Personal Touch: A Viewing-Angle-Compensated Multi-Layer Touch Display

Personal Touch: A Viewing-Angle-Compensated Multi-Layer Touch Display

Andreas Kratky (Institute for Multimedia Literacy, University of Southern California, USA)
DOI: 10.4018/978-1-5225-5469-1.ch042
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Large format touch screens have become an important means of interaction for collaborative and shared environments. This type of display is particularly useful for public information display in museums and similar contexts. Similarly augmented reality displays have become popular in this context. Both systems have benefits and drawbacks. Personal Touch is an augmented-reality display system combining real objects with superimposed interactive graphics. With increasing display sizes and users moving in front of the display user tracking and viewing angle compensation for the interactive display become challenging. Personal Touch presents an approach combining IR optical tracking for gesture recognition and camera-based face recognition for the acquisition of viewing axis information. Combining both techniques we can create a reactive augmented-reality display establishing a personalized viewing and interaction context for users of different statue moving in front of a real object.
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The use of large format touch screens for public locations such as museums or libraries has become widely popular. A recent survey (Ardito, Buono, Costabile, & Desolda, 2015) indicates that the common usage of this type of display has transformed established concepts of human computer interaction and shaped the expectations about interactive possibilities in public and semi-public spaces. Research about museum visitors has shown that young visitors prefer museum collections to be displayed in innovative ways. Having grown up with interactive multi-touch technologies young visitors respond positively to interactive information displays presented on touch screens (Ting, Lim, & Sharji, 2013). While maybe particularly popular among younger users, touch screen interaction is now widespread and easy to use for a wide range of age groups (Montague, Hanson, & Cobley, 2012). Traditionally museum displays have been focusing on objects from their collection in combination with introductory texts and explanations. But as textual and visual information going beyond the existing physical evidence in form of collection objects exists, for example various forms of information visualization, interactive screens have become more prevalent. (Hinrichs, Schmidt, & Carpendale, 2008) Those displays are often dynamic interactive presentations in addition and in support of collection objects. The hardware of choice to realize these presentations are large format touch screens. Since the mid 2000s large touch-screen use has been more frequent due to more powerful and more economic technology (Ardito et al., 2015).

For use in shared spaces large format touch-screens provide several benefits that make them specifically suitable for environments like museum or library displays. The most prominent among these are the visibility and attraction of large dynamic visualizations for museum visitors walking through the exhibition space. Compared to static printed text or small displays the ability to grab attention and direct the visitor’s gaze is significantly stronger. Outside of the museum, for example in a shared office, the salience of the display is often less important. Large interactive displays also promote activity and social awareness among its users. (2015) The conduciveness for communicative behavior and collaboration is generally one of the core benefits of this type of display system. In particular in complex tasks the opportunity for co-located problem solving can be highly beneficial (Isenberg et al., 2012). Again the museum environment differs from other environments as it is less focused on collaborative solving of complex tasks rather than communication among visitors to foster learning and engagement. The increased screen size and the possibility to collaboratively interact in a shared environment have been shown to provide benefits for sense-making (Andrews, Endert, & North, 2010) and learning (Reski, Nordmark, & Milrad, 2014).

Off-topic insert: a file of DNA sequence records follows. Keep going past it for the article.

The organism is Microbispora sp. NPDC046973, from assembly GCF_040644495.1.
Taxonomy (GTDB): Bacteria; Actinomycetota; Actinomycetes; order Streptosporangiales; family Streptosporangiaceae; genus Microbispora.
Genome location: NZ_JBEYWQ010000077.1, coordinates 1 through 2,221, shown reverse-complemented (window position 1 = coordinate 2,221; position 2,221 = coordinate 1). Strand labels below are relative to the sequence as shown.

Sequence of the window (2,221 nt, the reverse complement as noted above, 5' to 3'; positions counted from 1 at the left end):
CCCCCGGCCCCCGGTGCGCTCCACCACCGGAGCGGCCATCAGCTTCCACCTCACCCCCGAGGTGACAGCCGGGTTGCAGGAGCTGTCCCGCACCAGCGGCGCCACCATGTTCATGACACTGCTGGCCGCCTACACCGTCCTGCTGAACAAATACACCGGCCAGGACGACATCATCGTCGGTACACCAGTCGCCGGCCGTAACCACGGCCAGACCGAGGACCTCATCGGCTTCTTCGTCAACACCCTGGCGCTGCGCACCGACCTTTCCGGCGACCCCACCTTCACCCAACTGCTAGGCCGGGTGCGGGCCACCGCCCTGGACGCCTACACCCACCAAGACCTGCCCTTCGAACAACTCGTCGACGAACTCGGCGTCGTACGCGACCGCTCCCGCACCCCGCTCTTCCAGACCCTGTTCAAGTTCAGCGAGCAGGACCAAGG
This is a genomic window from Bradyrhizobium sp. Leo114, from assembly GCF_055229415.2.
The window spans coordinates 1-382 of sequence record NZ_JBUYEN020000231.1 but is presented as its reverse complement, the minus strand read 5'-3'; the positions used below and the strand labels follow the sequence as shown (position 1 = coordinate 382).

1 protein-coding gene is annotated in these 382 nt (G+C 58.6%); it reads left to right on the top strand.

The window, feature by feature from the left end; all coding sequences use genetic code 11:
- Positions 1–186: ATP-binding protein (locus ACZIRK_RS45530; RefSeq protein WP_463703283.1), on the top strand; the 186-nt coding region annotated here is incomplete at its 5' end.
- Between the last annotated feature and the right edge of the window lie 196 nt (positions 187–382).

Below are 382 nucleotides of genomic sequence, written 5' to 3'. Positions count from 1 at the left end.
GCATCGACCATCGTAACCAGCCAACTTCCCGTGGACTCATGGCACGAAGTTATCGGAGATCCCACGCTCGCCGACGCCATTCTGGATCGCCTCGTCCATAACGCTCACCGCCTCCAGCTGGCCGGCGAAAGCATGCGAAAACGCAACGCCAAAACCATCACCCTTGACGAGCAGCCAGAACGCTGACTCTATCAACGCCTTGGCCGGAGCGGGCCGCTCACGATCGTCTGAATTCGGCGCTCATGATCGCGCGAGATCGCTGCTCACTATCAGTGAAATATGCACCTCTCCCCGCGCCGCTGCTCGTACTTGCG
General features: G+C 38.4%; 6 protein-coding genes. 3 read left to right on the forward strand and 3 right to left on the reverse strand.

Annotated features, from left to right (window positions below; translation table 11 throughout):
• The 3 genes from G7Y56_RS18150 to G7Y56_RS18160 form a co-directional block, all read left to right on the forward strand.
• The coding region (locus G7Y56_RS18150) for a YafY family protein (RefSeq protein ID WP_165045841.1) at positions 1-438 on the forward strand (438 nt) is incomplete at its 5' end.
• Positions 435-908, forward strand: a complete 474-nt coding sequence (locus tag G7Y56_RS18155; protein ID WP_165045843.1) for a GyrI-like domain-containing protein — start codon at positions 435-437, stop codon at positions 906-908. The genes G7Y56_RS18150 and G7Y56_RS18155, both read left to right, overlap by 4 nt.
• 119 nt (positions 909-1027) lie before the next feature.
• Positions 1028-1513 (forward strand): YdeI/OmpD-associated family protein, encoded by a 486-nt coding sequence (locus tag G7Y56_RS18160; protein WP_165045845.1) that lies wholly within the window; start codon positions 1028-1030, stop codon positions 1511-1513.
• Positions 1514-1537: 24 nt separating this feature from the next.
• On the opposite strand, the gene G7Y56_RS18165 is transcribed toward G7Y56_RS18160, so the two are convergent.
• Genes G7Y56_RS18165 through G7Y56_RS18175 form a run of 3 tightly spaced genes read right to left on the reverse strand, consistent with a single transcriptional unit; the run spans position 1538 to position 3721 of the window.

Another display technology that has become very popular in the museum environment is the augmented reality (AR) display. In particular in science and natural history museums this form of display has gained such popularity that it is sometimes referred to as a hype (“British Museum - Augmented Reality: Beyond the Hype,” n.d.). The popularity stems from the fact that it can simulate prior states of a real physical collection object. A popular example is the dinosaur skeleton, which can be seen as a complete dinosaur through an augmented reality display (Augmented Reality Livens Up Museums | Innovation | Smithsonian n.d.). (Barry, Thomas, Debenham, & Trout, 2012) Augmented reality displays blend a representation of a real context, for example a museum object, with a computer generated information layer. Both layers are displayed such that they are correctly superimposed. The additional information can be of various kinds, such as the virtual models of dinosaurs or simply additional textual information pertaining to an object. We can distinguish applications using a camera generated video image to represent the real context and those that use optical see-through techniques to show the real object (Normand, Servières, & Moreau, 2012).

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